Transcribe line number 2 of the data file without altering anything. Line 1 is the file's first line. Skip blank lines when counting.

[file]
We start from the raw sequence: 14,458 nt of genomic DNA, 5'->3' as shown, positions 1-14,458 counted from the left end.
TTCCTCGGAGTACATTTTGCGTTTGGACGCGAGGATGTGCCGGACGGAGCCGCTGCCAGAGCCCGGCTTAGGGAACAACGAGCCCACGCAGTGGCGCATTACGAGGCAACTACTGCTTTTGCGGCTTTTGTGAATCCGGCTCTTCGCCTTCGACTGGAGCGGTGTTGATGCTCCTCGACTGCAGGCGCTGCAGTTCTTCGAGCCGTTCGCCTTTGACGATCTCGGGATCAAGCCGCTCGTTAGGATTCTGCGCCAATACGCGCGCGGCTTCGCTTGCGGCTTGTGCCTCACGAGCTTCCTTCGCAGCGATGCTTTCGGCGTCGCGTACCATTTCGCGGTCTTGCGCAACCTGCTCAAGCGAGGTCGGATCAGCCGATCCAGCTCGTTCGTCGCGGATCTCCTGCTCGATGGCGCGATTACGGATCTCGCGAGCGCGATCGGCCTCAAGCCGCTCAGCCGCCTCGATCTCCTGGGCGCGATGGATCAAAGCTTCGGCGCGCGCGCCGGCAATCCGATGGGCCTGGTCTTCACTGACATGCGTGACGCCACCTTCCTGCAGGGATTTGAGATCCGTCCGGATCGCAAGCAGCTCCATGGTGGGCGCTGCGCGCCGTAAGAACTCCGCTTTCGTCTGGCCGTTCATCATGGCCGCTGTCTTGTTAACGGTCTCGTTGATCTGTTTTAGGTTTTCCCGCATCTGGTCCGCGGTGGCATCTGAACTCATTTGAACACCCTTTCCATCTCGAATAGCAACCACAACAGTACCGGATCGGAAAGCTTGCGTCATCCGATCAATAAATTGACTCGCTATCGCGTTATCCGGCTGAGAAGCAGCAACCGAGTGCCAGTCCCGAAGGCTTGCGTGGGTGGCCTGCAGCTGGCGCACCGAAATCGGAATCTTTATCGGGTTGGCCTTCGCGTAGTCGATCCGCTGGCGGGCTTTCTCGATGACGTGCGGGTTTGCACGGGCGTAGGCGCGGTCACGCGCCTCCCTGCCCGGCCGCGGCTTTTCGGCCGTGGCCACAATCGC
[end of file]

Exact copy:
TTCCTCGGAGTACATTTTGCGTTTGGACGCGAGGATGTGCCGGACGGAGCCGCTGCCAGAGCCCGGCTTAGGGAACAACGAGCCCACGCAGTGGCGCATTACGAGGCAACTACTGCTTTTGCGGCTTTTGTGAATCCGGCTCTTCGCCTTCGACTGGAGCGGTGTTGATGCTCCTCGACTGCAGGCGCTGCAGTTCTTCGAGCCGTTCGCCTTTGACGATCTCGGGATCAAGCCGCTCGTTAGGATTCTGCGCCAATACGCGCGCGGCTTCGCTTGCGGCTTGTGCCTCACGAGCTTCCTTCGCAGCGATGCTTTCGGCGTCGCGTACCATTTCGCGGTCTTGCGCAACCTGCTCAAGCGAGGTCGGATCAGCCGATCCAGCTCGTTCGTCGCGGATCTCCTGCTCGATGGCGCGATTACGGATCTCGCGAGCGCGATCGGCCTCAAGCCGCTCAGCCGCCTCGATCTCCTGGGCGCGATGGATCAAAGCTTCGGCGCGCGCGCCGGCAATCCGATGGGCCTGGTCTTCACTGACATGCGTGACGCCACCTTCCTGCAGGGATTTGAGATCCGTCCGGATCGCAAGCAGCTCCATGGTGGGCGCTGCGCGCCGTAAGAACTCCGCTTTCGTCTGGCCGTTCATCATGGCCGCTGTCTTGTTAACGGTCTCGTTGATCTGTTTTAGGTTTTCCCGCATCTGGTCCGCGGTGGCATCTGAACTCATTTGAACACCCTTTCCATCTCGAATAGCAACCACAACAGTACCGGATCGGAAAGCTTGCGTCATCCGATCAATAAATTGACTCGCTATCGCGTTATCCGGCTGAGAAGCAGCAACCGAGTGCCAGTCCCGAAGGCTTGCGTGGGTGGCCTGCAGCTGGCGCACCGAAATCGGAATCTTTATCGGGTTGGCCTTCGCGTAGTCGATCCGCTGGCGGGCTTTCTCGATGACGTGCGGGTTTGCACGGGCGTAGGCGCGGTCACGCGCCTCCCTGCCCGGCCGCGGCTTTTCGGCCGTGGCCACAATCGC